The next day I was able to take a short bicycle tour of Comboni’s city, to remember the most important spots, and then board another train, this time for Milan.

LMC

Again, I was met at the station and we met as a group. But not before taking a quick tour of the main attractions including the museum of the Risorgimento.

We had time for supper, meet again a few people, know some new ones and have a conversation. There is always time to get to know what has been done and a time for questions. Among them the topic of formation came up again: A formation that will help us grow in our vocation; the importance of prayer and of growth in our spiritual life as support and foundation of our missionary activity, together with the challenge of opening the groups for new people to join; the importance of knowing well our identity in order to present it and to help us discern our vocation and its consequences.

Then, the moment comes to ask for paths to help us move forward and my answer is always the same, that it is easy to read the agreements we reached in Rome. Our famous 96 conclusions have a lot to tell us, both in what to do, but above all in what to Be. They are the fruit of all these years of work and the contribution of the many countries and continents where we are present.

The following morning, again by train, we reached Venegono. Once again, we met at the station and then we talked about many important things.

The day just flew by and, at the end, we shared our supper and a good time of conversation, more informal this time and in small groups, but always interesting.

LMC

The concern for new vocations and the arrival of new people in the groups. The difficulties of the generation gap or how to render the groups appealing to the young when we are made up of families with children and with different rhythms.

We must continue to think and keep alive, believing in what we do and ask for help from others. We are not in a store window so that other may see us, but we are in the street, with people, and we need new hands that with clasp together in order to act, protect, caress, lead whomever is in need. We need new heads to give new ideas and solutions to the difficulties of daily life. We need new hearts that will give hope in difficult times.

We share a wonderful vocation, a gift of God that we must share with our neighbor. This is part of our responsibility.

Italy is getting ready for its national assembly in August. May it be an important moment of meeting again personally, but above all in order to continue to dream together, to turn into reality the common dream we shared in Rome, as the point where we place ourselves into service, to open our groups to new people who feel this missionary vocation and offer them a place where to grow, be formed, feed spiritually, prepare themselves to go forth, turn into reality the missionary dream of Comboni wherever we may be, aiming always at the “poorest and most abandoned,” as Comboni used to say.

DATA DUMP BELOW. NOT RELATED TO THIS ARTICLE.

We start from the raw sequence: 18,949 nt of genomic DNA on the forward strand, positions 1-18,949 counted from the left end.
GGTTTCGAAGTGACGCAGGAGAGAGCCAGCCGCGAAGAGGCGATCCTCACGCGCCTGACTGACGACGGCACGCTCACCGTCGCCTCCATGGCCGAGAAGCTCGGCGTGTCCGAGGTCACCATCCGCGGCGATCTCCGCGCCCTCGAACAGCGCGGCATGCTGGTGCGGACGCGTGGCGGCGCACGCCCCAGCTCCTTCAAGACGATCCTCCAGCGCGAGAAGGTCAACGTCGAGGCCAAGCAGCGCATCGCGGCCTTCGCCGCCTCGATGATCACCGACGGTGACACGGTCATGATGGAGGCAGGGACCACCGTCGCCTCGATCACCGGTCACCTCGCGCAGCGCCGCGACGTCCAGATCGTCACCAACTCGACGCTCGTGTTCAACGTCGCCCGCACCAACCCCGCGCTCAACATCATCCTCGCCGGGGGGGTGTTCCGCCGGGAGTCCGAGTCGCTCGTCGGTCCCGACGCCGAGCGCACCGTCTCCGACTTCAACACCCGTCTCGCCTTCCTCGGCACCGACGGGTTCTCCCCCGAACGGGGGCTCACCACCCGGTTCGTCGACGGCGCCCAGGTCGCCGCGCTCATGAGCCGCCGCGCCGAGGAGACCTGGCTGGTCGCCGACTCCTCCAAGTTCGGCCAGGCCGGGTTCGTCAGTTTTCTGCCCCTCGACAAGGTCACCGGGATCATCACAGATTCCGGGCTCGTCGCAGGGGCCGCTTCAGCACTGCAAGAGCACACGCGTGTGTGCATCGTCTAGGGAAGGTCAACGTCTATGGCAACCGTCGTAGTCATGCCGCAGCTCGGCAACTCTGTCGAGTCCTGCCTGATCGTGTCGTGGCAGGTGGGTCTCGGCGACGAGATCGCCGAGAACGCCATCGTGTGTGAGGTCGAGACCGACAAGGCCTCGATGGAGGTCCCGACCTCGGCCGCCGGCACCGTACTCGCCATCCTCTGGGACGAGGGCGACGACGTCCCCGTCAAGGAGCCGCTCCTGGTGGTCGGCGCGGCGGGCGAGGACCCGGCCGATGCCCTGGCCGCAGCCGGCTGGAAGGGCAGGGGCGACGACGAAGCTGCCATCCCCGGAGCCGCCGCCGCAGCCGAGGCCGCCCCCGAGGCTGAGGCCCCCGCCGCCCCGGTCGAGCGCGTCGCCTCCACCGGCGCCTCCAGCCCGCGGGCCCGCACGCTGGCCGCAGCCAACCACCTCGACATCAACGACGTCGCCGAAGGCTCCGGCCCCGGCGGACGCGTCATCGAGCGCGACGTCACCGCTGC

Thanks for having me feel at home!

Alberto de la Portilla (CLM Central Committee Coordinator)

Emma Chiolini returns to Brazil

EMMA Brasil
Emma Brasil

My decision comes from a personal journey that started with the various experiences of volunteer service I had in Tanzania and in Ethiopia with the Comboni Lay Missionaries group, of which I am a member.

This journey through time ripened in me the idea of embarking in a long-term missionary commitment, so in December 2013 I left for Brazil, headed for Minas Gerais where I remained until December 2016, three years! Those three years literally changed my life, because mission changes you, if you allow it. What you see, what you touch, what you feel, what you live through, transforms you and leads you to discover a God who wanks through your steps, a God who has the face of the people and the histories you meet, an extraordinarily beautiful God in the defense of Life and for Life and in a commitment to serve and share so concrete and strong, that you fall in love with it, I did!

I lived for three years in a violent and poor neighborhood, in the periphery of an existential and structural world, but full of humanity and strength. Besides the various pastoral activities connected with the parish, carried out by the Comboni Missionaries, I got involved specifically in the prison ministry of the diocese of Belo Horizonte. I had never been in a prison and Brazil was my first time, a place where the prison situation is one of the worst in the world, made worse by violence and criminality, abuses of power and violations of human rights. Our job was to follow the inmates both spiritually and humanly and often to denounce situations where human dignity was not respected. Most of the Brazilian prisons’ population comes from situations of life where the family and the social structure are fragile and vulnerable. They all come from favelas or other very difficult environments. The inmates and the families I met, all of them carried the deep wounds of violence, lack of opportunities and poverty. This pastoral work taught me that no one is beyond redemption, because only Love heals, only those who are accepted and loved can be reborn, because no one can escape Love, I am convinced of it! Mission for me was above all sharing, walking together with others and share problems and hopes. It is not in doing great things, but above all, in Being present with the heart, the head and the hands!